“The combination of higher concentrations of D4 and the changes in the silicone which happen when the implant is within the body, finally explain the issues that surgeons and patients have been seeing and experiencing around the country. We urge the Government, who we know have collected in vivo specimens, to perform similar analyses – as a matter of urgency.”

The BAAPS has repeatedly warned ( and that there remain unanswered questions about the devices.


Department of Health responds to our concerns over D4

I am afraid to say that our reaction is similar to the response you received from Sir Bruce Keogh in August (2012) to the extensive dossier you submitted following our meeting.  There is nothing in the new material you have sent us which is unfamiliar to us and would justify reviewing the conclusions of Sir Bruce’s expert group.  The fact that a substance such as the siloxane D4 requires a “hazard” label in its pure state, or in concentrated solution, does not mean that it is a significant hazard to health in the very small concentrations typically found in PIP implants, or for that matter in a range of consumer products.  

… the expert group took enormous care to set out a fair and balanced assessment of these risks.

EC Scientific Opinion D4 and D5 in consumer products

ABSTRACT: SCCP concluded in its opinion (SCCP/0893/05) adopted during the 6th plenary meeting of 13 December 2005 that “On the basis of provided data, the SCCP is unable to assess the risk to consumers when Octamethylcyclotetrasiloxane (D4) is used in cosmetic products. Despite the size of the dossier submitted by industry for evaluation, it is unfortunate that the dossier lacked meaningful information/data on actual consumer exposure to D4.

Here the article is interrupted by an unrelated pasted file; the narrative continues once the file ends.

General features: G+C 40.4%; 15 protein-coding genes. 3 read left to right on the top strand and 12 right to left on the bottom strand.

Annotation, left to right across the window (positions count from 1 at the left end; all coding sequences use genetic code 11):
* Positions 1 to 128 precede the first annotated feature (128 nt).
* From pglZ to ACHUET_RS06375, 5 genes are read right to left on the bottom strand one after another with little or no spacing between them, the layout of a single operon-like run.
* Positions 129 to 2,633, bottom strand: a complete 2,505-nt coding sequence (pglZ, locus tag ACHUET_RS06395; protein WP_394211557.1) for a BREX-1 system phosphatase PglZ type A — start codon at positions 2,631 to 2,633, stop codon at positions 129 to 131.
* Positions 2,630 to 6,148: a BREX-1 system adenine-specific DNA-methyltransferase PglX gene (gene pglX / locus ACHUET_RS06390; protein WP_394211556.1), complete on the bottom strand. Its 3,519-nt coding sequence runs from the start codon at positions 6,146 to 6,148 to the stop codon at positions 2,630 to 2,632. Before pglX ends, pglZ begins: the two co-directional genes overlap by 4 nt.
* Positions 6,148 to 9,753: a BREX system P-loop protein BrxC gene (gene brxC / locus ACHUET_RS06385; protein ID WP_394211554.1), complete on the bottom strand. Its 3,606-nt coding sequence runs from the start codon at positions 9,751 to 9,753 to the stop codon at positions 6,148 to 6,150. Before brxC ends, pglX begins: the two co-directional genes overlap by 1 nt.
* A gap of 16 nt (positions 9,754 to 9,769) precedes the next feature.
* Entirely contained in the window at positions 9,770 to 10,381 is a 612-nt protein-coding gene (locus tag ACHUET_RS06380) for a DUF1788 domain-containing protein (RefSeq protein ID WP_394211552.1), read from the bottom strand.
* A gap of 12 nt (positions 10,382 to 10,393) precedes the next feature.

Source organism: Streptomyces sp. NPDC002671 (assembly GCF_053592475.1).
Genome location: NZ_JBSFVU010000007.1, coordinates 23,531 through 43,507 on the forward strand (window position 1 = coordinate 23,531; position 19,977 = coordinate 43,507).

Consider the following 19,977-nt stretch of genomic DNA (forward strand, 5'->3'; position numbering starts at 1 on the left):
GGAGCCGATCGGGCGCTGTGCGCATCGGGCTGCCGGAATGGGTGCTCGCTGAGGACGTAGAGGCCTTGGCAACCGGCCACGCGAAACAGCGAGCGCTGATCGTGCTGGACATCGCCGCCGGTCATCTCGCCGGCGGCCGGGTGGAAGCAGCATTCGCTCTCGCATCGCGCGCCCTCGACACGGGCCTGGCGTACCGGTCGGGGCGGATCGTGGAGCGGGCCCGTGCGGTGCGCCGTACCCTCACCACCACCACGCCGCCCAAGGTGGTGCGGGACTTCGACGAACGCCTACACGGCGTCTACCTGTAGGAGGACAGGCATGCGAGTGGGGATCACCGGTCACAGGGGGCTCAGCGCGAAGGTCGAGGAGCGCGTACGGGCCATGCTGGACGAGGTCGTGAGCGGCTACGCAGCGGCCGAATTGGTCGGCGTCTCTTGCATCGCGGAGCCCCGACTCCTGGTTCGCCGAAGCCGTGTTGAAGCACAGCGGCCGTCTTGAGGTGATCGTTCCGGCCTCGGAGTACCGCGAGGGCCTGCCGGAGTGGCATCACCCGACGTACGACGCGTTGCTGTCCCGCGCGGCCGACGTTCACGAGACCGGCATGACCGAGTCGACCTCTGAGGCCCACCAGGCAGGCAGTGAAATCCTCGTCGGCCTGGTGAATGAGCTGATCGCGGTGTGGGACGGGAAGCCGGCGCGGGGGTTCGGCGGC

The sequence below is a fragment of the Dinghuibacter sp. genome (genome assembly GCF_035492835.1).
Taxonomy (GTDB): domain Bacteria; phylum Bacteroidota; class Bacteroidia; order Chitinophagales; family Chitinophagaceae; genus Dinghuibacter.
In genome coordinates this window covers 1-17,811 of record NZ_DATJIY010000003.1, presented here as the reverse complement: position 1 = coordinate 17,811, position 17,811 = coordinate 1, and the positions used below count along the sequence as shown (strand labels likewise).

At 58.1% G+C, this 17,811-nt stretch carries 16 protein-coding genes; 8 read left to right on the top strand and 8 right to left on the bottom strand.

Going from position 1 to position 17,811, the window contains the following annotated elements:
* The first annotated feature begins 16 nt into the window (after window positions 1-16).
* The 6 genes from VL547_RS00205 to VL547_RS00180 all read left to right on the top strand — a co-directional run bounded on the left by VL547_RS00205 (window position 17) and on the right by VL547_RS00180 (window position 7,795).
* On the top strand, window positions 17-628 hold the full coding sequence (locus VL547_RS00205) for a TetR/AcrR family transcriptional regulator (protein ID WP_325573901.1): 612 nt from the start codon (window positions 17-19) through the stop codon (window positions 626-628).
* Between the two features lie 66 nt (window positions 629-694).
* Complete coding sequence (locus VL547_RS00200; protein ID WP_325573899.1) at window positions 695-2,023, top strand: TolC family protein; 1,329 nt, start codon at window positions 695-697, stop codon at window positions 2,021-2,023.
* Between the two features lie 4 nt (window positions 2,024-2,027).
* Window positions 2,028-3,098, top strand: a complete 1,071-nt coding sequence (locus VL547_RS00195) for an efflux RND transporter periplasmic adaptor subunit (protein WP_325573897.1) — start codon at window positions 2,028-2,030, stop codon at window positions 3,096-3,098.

SCCS is the EC Scientific Committee on Consumer Safety (SCCS/1241/10) they concluded:

The SCCS is of the opinion that cyclomethicone (D4, D5) does not pose a risk for human health when used in cosmetic products. Other uses were not considered in this risk assessment.

This conclusion is based on the currently available in-use concentrations as cited in this opinion.

It should be noted that D4 is classified as a reprotoxic substance, category 3 [ECB 2006]. The NOAEL for systemic toxicity (150 ppm) used for this risk assessment also covers reprotoxic effects (NOAEL = 300 ppm).

The Commission Services should consider whether an environmental risk assessment associated with the use of cyclomethicone (D4/D5) in cosmetic products is required.

The SCCS adopted this opinion at its 7th plenary meeting of 22 June 2010


Has anyone considered an environmental assessment?